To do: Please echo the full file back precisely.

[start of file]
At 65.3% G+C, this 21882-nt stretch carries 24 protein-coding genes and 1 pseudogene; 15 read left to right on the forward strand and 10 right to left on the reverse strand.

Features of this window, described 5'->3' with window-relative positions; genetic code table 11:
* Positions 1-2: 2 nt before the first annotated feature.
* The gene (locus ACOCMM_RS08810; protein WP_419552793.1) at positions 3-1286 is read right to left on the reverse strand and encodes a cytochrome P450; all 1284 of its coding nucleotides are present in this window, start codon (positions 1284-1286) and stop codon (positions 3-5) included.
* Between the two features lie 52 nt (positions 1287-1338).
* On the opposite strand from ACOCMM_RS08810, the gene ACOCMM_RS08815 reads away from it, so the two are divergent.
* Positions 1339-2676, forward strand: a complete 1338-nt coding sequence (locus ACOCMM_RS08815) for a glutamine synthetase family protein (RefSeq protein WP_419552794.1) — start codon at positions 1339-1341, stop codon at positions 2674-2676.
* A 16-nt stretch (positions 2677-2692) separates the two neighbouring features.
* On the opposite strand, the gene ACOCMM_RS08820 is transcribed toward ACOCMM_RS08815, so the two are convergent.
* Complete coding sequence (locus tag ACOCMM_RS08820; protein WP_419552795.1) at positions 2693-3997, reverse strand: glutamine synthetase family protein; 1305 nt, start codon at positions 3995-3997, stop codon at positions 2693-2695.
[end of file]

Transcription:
At 65.3% G+C, this 21882-nt stretch carries 24 protein-coding genes and 1 pseudogene; 15 read left to right on the forward strand and 10 right to left on the reverse strand.

Features of this window, described 5'->3' with window-relative positions; genetic code table 11:
* Positions 1-2: 2 nt before the first annotated feature.
* The gene (locus ACOCMM_RS08810; protein WP_419552793.1) at positions 3-1286 is read right to left on the reverse strand and encodes a cytochrome P450; all 1284 of its coding nucleotides are present in this window, start codon (positions 1284-1286) and stop codon (positions 3-5) included.
* Between the two features lie 52 nt (positions 1287-1338).
* On the opposite strand from ACOCMM_RS08810, the gene ACOCMM_RS08815 reads away from it, so the two are divergent.
* Positions 1339-2676, forward strand: a complete 1338-nt coding sequence (locus ACOCMM_RS08815) for a glutamine synthetase family protein (RefSeq protein WP_419552794.1) — start codon at positions 1339-1341, stop codon at positions 2674-2676.
* A 16-nt stretch (positions 2677-2692) separates the two neighbouring features.
* On the opposite strand, the gene ACOCMM_RS08820 is transcribed toward ACOCMM_RS08815, so the two are convergent.
* Complete coding sequence (locus tag ACOCMM_RS08820; protein WP_419552795.1) at positions 2693-3997, reverse strand: glutamine synthetase family protein; 1305 nt, start codon at positions 3995-3997, stop codon at positions 2693-2695.